What Is the Difference Between Softball and Baseball Cleats?
America's first baseball players wore straw hats, wool pantaloons and, most likely, high-top, leather-soled athletic shoes typical of the mid-1800s. Softball began in the late 1800s as an indoor sport and many softball players also played in soft-sole shoes. As both sports evolved, the soft soled shoes were abandoned for the cleats we see today. Although both sports are very similar, the cleats used in both sports carry some key differences.
What is the difference in size between softball and baseball cleats?
There are significant size differences in baseball and softball cleats. The most notable one being the Toe Box. The Toe Box is the space in the front of the cleats for your toes. Baseball cleats have much more toe space whereas softball cleats have narrower Toe Boxes. This is because baseball cleats were originally designed for men, and softball cleats for women. The gendered design carries into the overall shape of the shoe with baseball cleats being long and narrow and softball cleats being round and blunt. Softball cleats are also lighter than baseball cleats
What is the difference in spikes between softball and baseball cleats?
The ASA historically has not allowed metal spikes to be worn by slowpitch softball players but permitted players at all levels to wear synthetic spikes. In recent years, the ASA has changed their rules regarding metal spikes for fastpitch softball as has the National Federation of State High School Associations (NFHS) and the National Collegiate Athletic Association (NCAA). However, these spikes are much different from the ones seen on baseball cleats. In softball, the metal spikes are required to be rectangular, which is different from baseball which has no such requirement.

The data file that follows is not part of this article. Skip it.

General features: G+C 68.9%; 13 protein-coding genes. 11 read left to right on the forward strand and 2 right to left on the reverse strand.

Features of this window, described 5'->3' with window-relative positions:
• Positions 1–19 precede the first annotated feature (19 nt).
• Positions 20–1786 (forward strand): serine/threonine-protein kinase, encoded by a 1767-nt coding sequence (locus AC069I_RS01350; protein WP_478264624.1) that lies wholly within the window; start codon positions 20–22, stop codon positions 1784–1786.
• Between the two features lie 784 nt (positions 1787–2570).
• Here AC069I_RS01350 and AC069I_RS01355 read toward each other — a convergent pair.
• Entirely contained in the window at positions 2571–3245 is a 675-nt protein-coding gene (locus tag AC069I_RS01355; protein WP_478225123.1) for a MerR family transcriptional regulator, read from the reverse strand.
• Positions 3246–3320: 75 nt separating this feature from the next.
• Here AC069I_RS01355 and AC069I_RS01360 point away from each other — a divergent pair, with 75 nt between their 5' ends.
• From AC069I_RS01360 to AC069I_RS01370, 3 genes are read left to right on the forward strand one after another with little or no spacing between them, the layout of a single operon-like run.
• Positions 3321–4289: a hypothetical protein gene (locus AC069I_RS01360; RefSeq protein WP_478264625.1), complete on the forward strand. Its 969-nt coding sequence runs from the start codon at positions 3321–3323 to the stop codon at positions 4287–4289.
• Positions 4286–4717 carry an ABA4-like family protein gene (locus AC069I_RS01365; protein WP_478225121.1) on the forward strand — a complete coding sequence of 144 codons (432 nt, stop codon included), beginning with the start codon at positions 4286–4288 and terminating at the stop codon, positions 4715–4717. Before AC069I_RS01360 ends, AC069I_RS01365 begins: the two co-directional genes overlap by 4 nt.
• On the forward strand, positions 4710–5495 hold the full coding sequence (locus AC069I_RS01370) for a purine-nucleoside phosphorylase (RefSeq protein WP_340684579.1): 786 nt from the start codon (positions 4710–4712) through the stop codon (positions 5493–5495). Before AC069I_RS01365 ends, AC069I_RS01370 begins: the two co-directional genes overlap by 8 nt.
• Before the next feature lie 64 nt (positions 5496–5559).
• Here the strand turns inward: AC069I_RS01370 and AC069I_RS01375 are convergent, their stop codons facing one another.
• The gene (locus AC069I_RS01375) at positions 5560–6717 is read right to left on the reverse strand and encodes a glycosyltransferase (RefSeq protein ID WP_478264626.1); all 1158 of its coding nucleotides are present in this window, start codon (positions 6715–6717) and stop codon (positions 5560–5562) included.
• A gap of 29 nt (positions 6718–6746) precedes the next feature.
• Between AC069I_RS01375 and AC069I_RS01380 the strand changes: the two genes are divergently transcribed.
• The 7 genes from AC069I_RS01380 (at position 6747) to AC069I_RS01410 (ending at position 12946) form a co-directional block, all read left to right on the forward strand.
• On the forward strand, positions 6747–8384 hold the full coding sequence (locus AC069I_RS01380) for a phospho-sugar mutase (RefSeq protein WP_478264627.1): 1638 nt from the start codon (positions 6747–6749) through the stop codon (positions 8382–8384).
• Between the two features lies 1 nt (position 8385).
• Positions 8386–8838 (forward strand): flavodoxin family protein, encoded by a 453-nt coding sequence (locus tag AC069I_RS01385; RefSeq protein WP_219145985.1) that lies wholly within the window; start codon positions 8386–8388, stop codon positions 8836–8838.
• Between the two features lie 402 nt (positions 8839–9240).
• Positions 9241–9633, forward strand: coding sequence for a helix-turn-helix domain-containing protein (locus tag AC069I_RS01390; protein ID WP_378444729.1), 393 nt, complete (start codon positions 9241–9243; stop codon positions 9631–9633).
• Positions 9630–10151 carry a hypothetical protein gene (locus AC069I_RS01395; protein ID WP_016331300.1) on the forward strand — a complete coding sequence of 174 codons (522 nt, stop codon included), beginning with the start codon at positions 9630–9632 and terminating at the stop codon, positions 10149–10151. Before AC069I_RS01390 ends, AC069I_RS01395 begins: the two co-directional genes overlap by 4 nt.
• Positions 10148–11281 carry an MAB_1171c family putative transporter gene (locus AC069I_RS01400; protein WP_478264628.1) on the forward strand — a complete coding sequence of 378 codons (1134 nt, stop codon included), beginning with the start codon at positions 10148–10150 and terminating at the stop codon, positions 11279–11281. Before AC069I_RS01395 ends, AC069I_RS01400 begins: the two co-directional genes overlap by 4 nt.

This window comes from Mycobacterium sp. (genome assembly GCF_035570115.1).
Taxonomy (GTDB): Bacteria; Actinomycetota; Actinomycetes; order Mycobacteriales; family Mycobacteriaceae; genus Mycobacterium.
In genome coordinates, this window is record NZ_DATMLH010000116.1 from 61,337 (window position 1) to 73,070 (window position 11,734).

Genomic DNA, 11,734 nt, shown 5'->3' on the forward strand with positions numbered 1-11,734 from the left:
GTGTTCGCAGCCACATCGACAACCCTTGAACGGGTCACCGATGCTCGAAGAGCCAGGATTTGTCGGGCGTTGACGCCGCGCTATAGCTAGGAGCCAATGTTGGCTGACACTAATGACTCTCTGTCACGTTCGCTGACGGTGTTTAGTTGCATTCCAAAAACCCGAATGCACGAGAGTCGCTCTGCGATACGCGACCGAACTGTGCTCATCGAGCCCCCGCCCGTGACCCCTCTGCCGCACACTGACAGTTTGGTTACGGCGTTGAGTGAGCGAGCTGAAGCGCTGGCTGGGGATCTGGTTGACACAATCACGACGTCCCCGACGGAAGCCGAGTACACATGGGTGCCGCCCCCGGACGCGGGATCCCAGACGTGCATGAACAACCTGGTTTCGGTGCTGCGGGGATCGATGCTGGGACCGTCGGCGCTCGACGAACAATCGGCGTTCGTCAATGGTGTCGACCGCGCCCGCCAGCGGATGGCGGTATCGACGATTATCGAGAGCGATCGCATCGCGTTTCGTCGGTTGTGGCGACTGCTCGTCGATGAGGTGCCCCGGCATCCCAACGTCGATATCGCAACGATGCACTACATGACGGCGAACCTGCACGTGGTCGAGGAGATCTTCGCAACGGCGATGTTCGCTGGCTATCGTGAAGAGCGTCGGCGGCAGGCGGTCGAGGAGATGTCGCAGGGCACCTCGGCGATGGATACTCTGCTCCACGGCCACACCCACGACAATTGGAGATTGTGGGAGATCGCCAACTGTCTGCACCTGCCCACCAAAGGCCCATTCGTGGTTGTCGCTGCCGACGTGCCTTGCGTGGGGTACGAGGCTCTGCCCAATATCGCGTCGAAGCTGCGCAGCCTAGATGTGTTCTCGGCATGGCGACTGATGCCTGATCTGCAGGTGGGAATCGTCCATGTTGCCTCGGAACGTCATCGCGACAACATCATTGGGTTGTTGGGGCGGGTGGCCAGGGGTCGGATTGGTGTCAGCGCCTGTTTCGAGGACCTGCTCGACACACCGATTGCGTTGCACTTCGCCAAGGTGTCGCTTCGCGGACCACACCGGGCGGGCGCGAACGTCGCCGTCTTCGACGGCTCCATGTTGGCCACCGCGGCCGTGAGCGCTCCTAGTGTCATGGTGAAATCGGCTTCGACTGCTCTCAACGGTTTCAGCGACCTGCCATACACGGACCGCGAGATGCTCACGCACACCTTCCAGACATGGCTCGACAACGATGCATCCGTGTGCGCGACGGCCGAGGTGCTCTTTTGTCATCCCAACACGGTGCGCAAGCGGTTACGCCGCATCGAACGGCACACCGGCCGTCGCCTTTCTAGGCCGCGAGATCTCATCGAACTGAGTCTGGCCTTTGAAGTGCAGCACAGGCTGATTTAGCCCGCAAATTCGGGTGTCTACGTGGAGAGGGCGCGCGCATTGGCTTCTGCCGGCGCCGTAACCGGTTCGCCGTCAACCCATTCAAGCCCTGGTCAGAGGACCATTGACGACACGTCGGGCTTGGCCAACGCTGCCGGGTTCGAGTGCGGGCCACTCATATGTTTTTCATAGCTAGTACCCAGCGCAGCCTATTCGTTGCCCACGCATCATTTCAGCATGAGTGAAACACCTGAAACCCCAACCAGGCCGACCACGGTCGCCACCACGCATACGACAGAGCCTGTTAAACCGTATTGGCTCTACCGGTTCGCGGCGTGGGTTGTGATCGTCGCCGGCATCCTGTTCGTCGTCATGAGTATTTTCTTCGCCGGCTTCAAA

What is the difference in functionality between softball and baseball cleats?
While both cleats are designed to play the game that they are designated to, they do feature a key difference in functionality. Softball cleats are foremostly designed to provide comfort to the player wearing the shoes. In baseball, the cleats are designed first with running and sliding in mind. This design philosophy is why we see some of the major differences in the sports cleats.
- National Baseball Hall of Fame: Dressed to The Nines: A History of the Baseball Uniform
- The Dickson Baseball Dictionary; Paul Dickson
- MLB.com: Official Info
- LittleLeague.org: Tournament Rules and Guidelines for Little League Baseball
- NCAAPublications.com: Softball 2010 and 2011 Rules and Interpretations
- National Fastpitch Coaches Association: NFHS Approves Metal Cleats Among Rules Revisions
Laura Leddy Turner began her writing career in 1976. She has worked in the newspaper industry as an illustrator, columnist, staff writer and copy editor, including with Gannett and the Asbury Park Press. Turner holds a B.A. in literature and English from Ramapo College of New Jersey, with postgraduate coursework in business law.